We live in a world of unrivaled—in the historical context—quantitative potential.
We can track our sleep, the number of steps we take per day, our heart rate and blood-oxygen levels and blood pressure using devices that are casually available, included alongside other trackers and sensors in our devices, some of which we wear all day without even having to think about it.
If we make use of more pro-grade technologies, we can track complex abstractions of our brain waves and consciousness and fluctuations in the chemicals that moderate our moods and which shape the outward projection of our personalities.
We've got satellites looking down at Earth tracking weather and traffic patterns, and we've got others looking outward, identifying black holes and trojan asteroids and exoplanets around distant stars.
We build ever-more-sophisticated tracking mechanisms, we learn to crunch data in novel ways, and we improve our models, which we hope will allow us to wield these numbers and figures more skillfully and purposefully in the future.
The McNamara Fallacy is named after Robert McNamara, who was the US Secretary of Defense during part of the Vietnam War, and who in his earlier life as a business executive had been very keen on the idea that if you measure enough and properly, you can optimize any situation, and that'll allow you to produce whatever outcome you prefer.
This theory was popular in the business world following the success of methodologies like Taylorism and Fordism, both of which revolved around breaking a task into component pieces and little by little optimizing each of those pieces.
The most well-known manifestation of this approach was seen in Henry Ford's car factories, where workers would obsess over tiny details like which screw to use and how far workers would turn each screw: efficiency of expense and labor was key, and this obsession with standardization and economies of scale and iterative improvement made Ford a massive success, and other companies that utilized similar models likewise came to dominate their industries.
The McNamara Fallacy says that while it's tempting to assume we can measure everything we need to measure, those measurements will always be the most accurate models for understanding what's happening, and anything we cannot measure—either because it defies measurement or because we don't yet know how to quantify it—isn't worth understanding or working into our math, this is not the case.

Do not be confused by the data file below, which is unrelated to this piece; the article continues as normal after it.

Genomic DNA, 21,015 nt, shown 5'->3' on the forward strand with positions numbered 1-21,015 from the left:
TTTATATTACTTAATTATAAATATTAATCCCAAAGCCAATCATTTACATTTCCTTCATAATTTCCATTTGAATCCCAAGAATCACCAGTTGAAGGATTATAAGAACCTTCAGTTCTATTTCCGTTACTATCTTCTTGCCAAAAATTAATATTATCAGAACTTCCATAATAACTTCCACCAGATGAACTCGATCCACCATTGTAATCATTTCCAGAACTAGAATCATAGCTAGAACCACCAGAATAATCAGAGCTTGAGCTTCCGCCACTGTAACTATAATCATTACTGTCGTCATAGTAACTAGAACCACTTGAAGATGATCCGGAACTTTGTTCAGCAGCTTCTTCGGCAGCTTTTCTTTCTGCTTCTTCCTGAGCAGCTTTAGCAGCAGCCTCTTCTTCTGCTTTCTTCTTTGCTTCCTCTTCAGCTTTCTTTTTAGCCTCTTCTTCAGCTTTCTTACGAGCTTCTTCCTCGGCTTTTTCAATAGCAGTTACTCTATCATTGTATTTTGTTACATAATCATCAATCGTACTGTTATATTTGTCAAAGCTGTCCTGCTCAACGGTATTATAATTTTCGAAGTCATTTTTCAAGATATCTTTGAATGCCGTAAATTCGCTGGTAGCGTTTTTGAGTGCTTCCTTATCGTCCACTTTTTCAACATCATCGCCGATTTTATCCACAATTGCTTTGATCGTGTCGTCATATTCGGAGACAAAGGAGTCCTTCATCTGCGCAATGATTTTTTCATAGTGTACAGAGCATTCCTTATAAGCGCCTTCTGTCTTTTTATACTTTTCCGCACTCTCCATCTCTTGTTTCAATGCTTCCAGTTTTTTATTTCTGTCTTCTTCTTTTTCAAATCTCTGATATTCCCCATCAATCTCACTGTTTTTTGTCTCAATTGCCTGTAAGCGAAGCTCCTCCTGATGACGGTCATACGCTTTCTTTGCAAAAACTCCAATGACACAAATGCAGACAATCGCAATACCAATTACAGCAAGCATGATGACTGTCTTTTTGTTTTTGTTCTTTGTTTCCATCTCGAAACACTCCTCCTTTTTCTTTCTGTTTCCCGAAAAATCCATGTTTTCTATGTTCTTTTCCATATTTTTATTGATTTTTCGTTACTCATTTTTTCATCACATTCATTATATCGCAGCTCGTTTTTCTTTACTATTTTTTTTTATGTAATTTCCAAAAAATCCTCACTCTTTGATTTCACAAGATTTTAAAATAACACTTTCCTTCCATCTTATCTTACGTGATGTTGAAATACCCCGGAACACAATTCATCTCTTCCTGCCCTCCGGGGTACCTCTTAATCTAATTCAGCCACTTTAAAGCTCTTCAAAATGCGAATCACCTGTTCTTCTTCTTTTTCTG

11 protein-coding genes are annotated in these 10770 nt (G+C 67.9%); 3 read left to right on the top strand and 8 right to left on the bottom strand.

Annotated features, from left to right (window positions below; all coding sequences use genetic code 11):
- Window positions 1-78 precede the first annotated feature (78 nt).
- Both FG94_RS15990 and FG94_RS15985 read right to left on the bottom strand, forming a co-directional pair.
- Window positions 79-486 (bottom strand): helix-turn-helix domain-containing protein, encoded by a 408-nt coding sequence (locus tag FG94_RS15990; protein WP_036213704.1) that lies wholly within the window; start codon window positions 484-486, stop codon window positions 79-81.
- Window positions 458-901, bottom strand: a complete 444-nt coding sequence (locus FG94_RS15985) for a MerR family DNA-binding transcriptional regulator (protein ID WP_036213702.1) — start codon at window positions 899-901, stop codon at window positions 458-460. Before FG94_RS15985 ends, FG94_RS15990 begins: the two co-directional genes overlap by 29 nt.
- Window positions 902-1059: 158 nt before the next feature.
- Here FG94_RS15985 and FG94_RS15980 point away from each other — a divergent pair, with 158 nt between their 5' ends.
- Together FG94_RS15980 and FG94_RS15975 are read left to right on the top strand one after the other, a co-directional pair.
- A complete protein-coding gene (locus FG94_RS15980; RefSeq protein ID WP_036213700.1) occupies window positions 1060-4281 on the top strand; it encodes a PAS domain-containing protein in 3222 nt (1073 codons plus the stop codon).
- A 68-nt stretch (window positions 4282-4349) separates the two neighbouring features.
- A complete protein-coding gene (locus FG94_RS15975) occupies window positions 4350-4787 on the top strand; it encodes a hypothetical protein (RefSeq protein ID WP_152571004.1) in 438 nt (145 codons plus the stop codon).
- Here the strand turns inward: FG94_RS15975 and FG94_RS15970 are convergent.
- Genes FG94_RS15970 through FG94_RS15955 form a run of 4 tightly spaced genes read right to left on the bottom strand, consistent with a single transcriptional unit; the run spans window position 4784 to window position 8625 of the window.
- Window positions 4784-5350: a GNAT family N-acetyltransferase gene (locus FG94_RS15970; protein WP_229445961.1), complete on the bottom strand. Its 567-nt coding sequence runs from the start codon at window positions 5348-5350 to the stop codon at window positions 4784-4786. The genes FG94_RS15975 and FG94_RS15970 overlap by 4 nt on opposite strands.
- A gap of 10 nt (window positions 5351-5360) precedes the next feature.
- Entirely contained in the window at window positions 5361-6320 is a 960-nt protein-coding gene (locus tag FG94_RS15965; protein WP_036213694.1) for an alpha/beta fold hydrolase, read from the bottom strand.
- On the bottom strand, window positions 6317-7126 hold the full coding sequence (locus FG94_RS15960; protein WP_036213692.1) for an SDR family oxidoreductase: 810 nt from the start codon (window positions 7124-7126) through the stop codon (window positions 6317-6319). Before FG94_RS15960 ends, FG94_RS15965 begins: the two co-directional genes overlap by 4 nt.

There are times, within controlled environments and finite slices of life where we can quantify a great deal, and that allows us to (for instance) make more, better cars faster and cheaper.
But when applied beyond the confines of such spaces (and arguably within such spaces as well, even if it’s not always obvious to management) there are other variables at play. And while it may someday be possible to quantify these as well, the idea that our numerical models are always the most accurate and useful models available, that we'll always measure things accurately and correctly, and that anything not measured in this way is worthless for making plans, is fallacious.
Just because we can measure something doesn't mean we understand it, and just because we have measurements doesn't mean we've measured every influential variable.
In the mid-1980s, the US Navy adopted a slew of recommendations made by a statistician named W. Edwards Deming. These recommendations were meant to help the Navy improve their overall effectiveness by implementing models of standardization and iterative improvement.
That statistician, Deming, was a big fan of quantification as well, but benefitted in some ways from the lessons learned in the Vietnam War. He often said, in essence, that although it would be nice to be all-seeing and to have perfect information, we never do. He would thus often tell his followers, the folks who implemented his standards-related tenets, "Nothing becomes more important just because you can measure it. It becomes more measurable, that's all."
There's value in quantification and the leveraging of our number-related understandings of things, then, but they're not the only variables that matter.
In some cases, like in Vietnam, the feelings and understandings and morale of local, rural people will matter, and will matter in a way that's difficult to accurately quantify. This general sense, this vibe (qualitative data), can influence the outcome of a war that's otherwise seemingly perfectly measured and balanced, and alongside countless other such variables can throw everything off if you fail to take it into account.
The McNamara Fallacy is considered to be widespread, today, as well, especially in fields in which measurements based on raw numbers are revered to the exclusion (or near-exclusion) of all others, and in a macro-context in which numerical understanding of ourselves and the world have become selling points of countless products, organizational systems, and perceptual approaches.
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